In 2017, Aberdeen found that 64% of Best-in-Class companies (the top 20% of performers as defined by Aberdeen’s Best-in-Class research methodology) distrusted traditional performance reviews. This sets the tone for a major challenge facing organizations today: Traditional performance reviews are hindering employee growth, productivity, and participation in organizational goals and objectives.

The real problem is that performance reviews are just too retroactive and subjective. Managers conduct them at pre-determined intervals, so problems are uncovered only after they’ve negatively impacted the company. For more than 80% of companies, performance data gets siloed in the employee record without contributing to a strategy for accommodating employee growth objectives. Furthermore, Aberdeen has found that more than 70% of the time, lead managers grade on a scale. Subjective grading means that employees max out at a score of three out of five, so managers avoid the justification for pay raises or titular advances, while avoiding needlessly picking at employee shortcomings. Subjectivity further denigrates employees by imbuing a negative bias between management and portions of the workforce that some managers simply do not like or respect.

The shorthand of performance reviews is that they go a long way toward maintaining a status quo, without improving the workforce or, by extension, the company.

While we see many organizations understanding the downside of traditional performance management processes, there remains either a reluctance to change or, perhaps more likely, some confusion about how to truly engage and grow their people. Counterintuitively, much of this is due to limitations set by their existing HCM/HRIS technology platforms, as many, if not most, were not built to accommodate a more modern, agile approach to performance management. Despite good intentions, many companies therefore end up making a token nod to ongoing coaching and development. This in turn eventually “fizzles out” due to lack of adoption (for multiple reasons), or remains disconnected from the performance management cycle altogether, which further adds to employee frustration and disillusionment.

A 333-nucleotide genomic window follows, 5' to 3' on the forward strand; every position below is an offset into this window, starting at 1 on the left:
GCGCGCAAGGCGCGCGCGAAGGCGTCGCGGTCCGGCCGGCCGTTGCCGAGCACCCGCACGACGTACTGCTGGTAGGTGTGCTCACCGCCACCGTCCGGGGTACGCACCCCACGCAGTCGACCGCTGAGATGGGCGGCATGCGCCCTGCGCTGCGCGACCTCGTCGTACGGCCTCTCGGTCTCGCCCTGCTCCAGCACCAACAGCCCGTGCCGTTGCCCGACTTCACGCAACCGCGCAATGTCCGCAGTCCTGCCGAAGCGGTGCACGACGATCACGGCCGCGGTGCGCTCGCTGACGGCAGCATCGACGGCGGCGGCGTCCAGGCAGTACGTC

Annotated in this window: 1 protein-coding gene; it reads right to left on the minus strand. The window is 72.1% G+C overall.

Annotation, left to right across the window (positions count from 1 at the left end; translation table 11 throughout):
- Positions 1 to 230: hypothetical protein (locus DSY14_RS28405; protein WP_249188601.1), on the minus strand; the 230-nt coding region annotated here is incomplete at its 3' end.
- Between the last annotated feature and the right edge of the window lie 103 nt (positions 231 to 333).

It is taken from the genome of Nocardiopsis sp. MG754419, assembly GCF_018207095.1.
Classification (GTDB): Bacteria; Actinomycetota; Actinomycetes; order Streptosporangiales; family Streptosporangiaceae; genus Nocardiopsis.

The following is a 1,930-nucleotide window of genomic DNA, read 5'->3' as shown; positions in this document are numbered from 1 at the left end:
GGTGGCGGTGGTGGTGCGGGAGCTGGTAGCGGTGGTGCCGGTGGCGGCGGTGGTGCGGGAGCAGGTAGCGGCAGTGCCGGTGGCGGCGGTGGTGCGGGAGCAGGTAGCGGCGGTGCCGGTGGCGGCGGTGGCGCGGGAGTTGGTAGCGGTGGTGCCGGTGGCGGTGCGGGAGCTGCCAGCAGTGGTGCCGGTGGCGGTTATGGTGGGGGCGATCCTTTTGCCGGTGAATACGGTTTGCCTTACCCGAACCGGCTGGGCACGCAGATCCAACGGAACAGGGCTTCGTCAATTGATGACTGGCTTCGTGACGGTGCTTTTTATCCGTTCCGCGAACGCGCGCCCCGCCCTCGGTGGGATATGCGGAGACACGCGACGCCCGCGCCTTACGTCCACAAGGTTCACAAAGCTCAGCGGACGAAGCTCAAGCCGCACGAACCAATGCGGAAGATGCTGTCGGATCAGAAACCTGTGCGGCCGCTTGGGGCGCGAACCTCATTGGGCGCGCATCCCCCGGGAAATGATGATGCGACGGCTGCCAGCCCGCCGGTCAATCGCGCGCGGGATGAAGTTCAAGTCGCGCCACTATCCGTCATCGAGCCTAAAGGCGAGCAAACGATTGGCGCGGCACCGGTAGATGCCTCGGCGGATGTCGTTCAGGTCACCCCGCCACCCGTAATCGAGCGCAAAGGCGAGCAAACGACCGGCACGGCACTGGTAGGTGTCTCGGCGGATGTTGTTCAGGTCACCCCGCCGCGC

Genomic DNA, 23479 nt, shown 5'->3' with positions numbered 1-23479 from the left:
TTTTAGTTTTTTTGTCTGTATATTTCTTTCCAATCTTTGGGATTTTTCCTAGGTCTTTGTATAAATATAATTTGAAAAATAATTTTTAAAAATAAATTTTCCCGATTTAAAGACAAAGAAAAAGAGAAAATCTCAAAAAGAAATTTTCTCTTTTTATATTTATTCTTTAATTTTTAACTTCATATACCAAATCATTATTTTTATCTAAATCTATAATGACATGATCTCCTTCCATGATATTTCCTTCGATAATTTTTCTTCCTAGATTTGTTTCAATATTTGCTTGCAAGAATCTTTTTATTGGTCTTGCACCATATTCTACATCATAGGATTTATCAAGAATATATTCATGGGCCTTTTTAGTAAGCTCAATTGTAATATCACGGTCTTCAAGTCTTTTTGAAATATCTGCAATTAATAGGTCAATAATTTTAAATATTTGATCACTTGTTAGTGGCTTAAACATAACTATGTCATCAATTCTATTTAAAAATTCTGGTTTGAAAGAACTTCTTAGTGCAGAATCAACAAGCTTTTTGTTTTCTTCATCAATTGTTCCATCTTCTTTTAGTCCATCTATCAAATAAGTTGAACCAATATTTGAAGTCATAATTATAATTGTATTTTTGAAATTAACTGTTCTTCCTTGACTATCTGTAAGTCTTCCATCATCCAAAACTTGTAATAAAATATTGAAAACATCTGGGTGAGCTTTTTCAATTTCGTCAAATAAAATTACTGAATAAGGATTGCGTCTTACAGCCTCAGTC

What Damaged Performance Management Structures Mean for Long-Term Employment

Adding to this, heading into 2018, Aberdeen has found that the average employee lifecycle is continuing to shorten to a one- to two-year engagement. As companies grapple with this, and as sentiment around traditional performance management sours, managers are coming around to the fact that just because an employee has the same job for one to two years does not mean that they will work for the same company for one to two years. In a 2017 survey, Aberdeen took note that while a competitive salary was not necessarily a top-three reason that employees join an organization, it is a reason they stay with the organization. In other words, while employees weigh a host of reasons for selecting their workplace, they are still looking for long-term compensation opportunities that show that the employer is invested in their growth, development, and success. To this end, the ability to chart and see a career track, along with solid job boundaries, were among the top three reasons that employees chose their employers. Employees want to see that they can grow within an organization, and they want to see that the employer is actively working towards helping them grow their careers.

On the employer side, there is a real financial incentive to invest in the workforce in this way. Let’s look at the math: As the Bureau of Labor Statistics reports, the average, comprehensive salary investment for a full-time, corporate employee is around $74,000, while part-time employees come in at about half that amount. In 2017, Aberdeen found that the average time to work at full capacity in a given role is four to six weeks, depending on the role. From there, employee performance for most companies in Aberdeen’s survey typically grows only after the first full year of employment. Discounting the additional costs of early training and employee onboarding, to run in the green on a new hire, employers must aim to keep them employed for at least two years.

With retention hanging under the two-year mark, Best-in-Class companies are revisiting the reasons employees disengage and leave the company. From a resource perspective, as desirable employees gain more choice around where they work, employers must be aware that they need to develop a labor investment strategy that responds to individual employee goals, while placing them on a development track that matches those goals to organizational interests. They must ensure that the one- to two-year itch to change jobs can be scratched while keeping the employee optimized within the organization.

Focusing on delivering a truly integrated, “always-on” approach to performance management can positively impact several talent metrics: Employee retention rates, coaching effectiveness (year-after-year coaching indices scores), competency proficiency (both individual and team year-after-year competency proficiency assessment scores), and employee engagement and satisfaction survey results.